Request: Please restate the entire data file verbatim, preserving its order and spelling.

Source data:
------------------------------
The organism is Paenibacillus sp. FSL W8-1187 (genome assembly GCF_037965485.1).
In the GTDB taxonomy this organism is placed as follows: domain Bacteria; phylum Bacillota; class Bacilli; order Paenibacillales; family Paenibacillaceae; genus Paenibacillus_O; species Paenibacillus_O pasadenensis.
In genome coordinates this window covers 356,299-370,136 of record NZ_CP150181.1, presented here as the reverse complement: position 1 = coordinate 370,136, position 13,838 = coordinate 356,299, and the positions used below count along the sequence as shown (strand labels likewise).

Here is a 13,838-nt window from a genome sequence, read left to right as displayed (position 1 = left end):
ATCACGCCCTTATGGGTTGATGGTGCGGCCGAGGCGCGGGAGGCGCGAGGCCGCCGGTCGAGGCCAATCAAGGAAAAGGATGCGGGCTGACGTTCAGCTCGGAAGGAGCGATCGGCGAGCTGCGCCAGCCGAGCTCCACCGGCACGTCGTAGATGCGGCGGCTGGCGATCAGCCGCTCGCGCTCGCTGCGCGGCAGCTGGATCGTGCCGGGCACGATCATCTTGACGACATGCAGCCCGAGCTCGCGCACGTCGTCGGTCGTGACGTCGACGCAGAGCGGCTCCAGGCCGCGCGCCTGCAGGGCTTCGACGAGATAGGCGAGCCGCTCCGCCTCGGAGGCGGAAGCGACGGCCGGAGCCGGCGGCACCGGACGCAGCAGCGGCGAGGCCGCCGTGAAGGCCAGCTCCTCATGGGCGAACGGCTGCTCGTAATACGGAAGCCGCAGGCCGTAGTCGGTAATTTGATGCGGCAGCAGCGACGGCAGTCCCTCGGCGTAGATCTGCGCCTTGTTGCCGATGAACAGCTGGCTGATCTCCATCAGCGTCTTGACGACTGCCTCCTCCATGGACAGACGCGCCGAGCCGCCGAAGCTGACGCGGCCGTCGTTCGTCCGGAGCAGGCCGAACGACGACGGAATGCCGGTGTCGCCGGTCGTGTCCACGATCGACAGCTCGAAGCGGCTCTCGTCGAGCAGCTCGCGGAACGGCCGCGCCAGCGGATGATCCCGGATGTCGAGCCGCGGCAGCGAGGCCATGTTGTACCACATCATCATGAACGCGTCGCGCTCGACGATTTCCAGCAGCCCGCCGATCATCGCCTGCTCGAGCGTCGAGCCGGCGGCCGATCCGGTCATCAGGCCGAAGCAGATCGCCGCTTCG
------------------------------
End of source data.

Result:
The organism is Paenibacillus sp. FSL W8-1187 (genome assembly GCF_037965485.1).
In the GTDB taxonomy this organism is placed as follows: domain Bacteria; phylum Bacillota; class Bacilli; order Paenibacillales; family Paenibacillaceae; genus Paenibacillus_O; species Paenibacillus_O pasadenensis.
In genome coordinates this window covers 356,299-370,136 of record NZ_CP150181.1, presented here as the reverse complement: position 1 = coordinate 370,136, position 13,838 = coordinate 356,299, and the positions used below count along the sequence as shown (strand labels likewise).

Here is a 13,838-nt window from a genome sequence, read left to right as displayed (position 1 = left end):
ATCACGCCCTTATGGGTTGATGGTGCGGCCGAGGCGCGGGAGGCGCGAGGCCGCCGGTCGAGGCCAATCAAGGAAAAGGATGCGGGCTGACGTTCAGCTCGGAAGGAGCGATCGGCGAGCTGCGCCAGCCGAGCTCCACCGGCACGTCGTAGATGCGGCGGCTGGCGATCAGCCGCTCGCGCTCGCTGCGCGGCAGCTGGATCGTGCCGGGCACGATCATCTTGACGACATGCAGCCCGAGCTCGCGCACGTCGTCGGTCGTGACGTCGACGCAGAGCGGCTCCAGGCCGCGCGCCTGCAGGGCTTCGACGAGATAGGCGAGCCGCTCCGCCTCGGAGGCGGAAGCGACGGCCGGAGCCGGCGGCACCGGACGCAGCAGCGGCGAGGCCGCCGTGAAGGCCAGCTCCTCATGGGCGAACGGCTGCTCGTAATACGGAAGCCGCAGGCCGTAGTCGGTAATTTGATGCGGCAGCAGCGACGGCAGTCCCTCGGCGTAGATCTGCGCCTTGTTGCCGATGAACAGCTGGCTGATCTCCATCAGCGTCTTGACGACTGCCTCCTCCATGGACAGACGCGCCGAGCCGCCGAAGCTGACGCGGCCGTCGTTCGTCCGGAGCAGGCCGAACGACGACGGAATGCCGGTGTCGCCGGTCGTGTCCACGATCGACAGCTCGAAGCGGCTCTCGTCGAGCAGCTCGCGGAACGGCCGCGCCAGCGGATGATCCCGGATGTCGAGCCGCGGCAGCGAGGCCATGTTGTACCACATCATCATGAACGCGTCGCGCTCGACGATTTCCAGCAGCCCGCCGATCATCGCCTGCTCGAGCGTCGAGCCGGCGGCCGATCCGGTCATCAGGCCGAAGCAGATCGCCGCTTCG